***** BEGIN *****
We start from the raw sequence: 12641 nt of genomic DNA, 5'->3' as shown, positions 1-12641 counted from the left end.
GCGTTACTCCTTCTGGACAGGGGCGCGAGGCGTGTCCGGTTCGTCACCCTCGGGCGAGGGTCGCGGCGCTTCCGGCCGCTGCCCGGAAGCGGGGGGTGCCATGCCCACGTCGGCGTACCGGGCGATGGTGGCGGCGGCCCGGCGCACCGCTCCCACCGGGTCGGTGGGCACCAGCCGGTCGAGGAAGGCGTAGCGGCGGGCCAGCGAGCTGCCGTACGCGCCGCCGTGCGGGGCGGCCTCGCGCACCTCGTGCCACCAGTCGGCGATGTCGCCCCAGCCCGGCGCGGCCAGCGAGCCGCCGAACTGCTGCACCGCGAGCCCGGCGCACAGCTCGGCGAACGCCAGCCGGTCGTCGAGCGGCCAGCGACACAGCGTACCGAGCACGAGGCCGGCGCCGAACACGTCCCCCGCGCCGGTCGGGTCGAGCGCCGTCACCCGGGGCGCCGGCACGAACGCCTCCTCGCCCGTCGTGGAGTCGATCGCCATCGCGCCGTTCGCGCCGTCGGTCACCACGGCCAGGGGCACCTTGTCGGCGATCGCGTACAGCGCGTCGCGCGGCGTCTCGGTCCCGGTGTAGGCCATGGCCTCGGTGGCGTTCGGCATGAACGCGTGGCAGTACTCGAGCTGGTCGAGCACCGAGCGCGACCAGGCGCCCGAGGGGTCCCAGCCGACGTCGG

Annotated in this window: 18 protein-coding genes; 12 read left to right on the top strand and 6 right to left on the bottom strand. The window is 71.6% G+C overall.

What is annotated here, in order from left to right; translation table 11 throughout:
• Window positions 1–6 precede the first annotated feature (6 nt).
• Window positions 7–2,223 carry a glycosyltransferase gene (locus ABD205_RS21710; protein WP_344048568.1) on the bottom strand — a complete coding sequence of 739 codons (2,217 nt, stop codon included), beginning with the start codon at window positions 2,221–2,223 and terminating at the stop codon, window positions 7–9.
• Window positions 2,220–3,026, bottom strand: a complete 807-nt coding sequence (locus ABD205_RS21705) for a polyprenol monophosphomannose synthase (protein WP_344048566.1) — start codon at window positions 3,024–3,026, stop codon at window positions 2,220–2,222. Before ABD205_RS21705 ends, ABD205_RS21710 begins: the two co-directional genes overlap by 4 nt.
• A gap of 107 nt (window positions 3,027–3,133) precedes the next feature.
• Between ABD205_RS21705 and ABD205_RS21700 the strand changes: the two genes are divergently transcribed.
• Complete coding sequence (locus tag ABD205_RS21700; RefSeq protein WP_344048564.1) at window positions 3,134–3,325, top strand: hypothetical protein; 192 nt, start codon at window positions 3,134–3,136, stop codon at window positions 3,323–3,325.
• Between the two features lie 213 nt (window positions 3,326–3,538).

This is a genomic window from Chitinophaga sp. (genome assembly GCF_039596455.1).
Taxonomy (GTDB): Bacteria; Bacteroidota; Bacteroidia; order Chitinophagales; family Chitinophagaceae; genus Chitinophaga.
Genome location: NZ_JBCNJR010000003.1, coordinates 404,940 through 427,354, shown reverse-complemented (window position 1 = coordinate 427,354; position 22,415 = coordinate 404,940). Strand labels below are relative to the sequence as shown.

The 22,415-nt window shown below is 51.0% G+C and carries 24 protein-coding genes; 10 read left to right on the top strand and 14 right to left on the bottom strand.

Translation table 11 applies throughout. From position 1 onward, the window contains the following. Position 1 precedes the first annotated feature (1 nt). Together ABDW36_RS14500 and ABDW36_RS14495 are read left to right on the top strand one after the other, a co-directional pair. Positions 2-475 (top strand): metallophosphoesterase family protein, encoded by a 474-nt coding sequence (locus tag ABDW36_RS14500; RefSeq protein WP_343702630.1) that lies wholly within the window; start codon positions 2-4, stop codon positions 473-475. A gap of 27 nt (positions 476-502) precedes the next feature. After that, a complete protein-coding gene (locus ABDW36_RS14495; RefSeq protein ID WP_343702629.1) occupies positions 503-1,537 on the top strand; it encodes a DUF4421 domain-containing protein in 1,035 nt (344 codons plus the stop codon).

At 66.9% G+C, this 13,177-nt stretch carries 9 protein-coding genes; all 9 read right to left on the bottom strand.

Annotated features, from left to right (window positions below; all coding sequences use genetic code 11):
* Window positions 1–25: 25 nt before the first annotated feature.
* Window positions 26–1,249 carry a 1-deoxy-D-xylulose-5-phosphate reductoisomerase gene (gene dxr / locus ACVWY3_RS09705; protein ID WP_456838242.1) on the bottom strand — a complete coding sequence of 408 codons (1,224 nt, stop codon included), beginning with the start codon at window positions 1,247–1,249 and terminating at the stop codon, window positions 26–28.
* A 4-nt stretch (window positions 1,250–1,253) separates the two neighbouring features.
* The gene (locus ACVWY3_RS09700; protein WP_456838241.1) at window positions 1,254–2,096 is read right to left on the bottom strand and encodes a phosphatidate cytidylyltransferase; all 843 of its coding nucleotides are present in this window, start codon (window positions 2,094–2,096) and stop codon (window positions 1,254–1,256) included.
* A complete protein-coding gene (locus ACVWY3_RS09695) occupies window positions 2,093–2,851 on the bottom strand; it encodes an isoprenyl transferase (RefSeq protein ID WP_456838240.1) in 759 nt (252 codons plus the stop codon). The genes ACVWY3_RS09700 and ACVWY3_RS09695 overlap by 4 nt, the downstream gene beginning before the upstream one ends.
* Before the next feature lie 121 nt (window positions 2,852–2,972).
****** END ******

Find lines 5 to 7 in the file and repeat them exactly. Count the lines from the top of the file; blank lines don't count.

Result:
• Window positions 1–6 precede the first annotated feature (6 nt).
• Window positions 7–2,223 carry a glycosyltransferase gene (locus ABD205_RS21710; protein WP_344048568.1) on the bottom strand — a complete coding sequence of 739 codons (2,217 nt, stop codon included), beginning with the start codon at window positions 2,221–2,223 and terminating at the stop codon, window positions 7–9.
• Window positions 2,220–3,026, bottom strand: a complete 807-nt coding sequence (locus ABD205_RS21705) for a polyprenol monophosphomannose synthase (protein WP_344048566.1) — start codon at window positions 3,024–3,026, stop codon at window positions 2,220–2,222. Before ABD205_RS21705 ends, ABD205_RS21710 begins: the two co-directional genes overlap by 4 nt.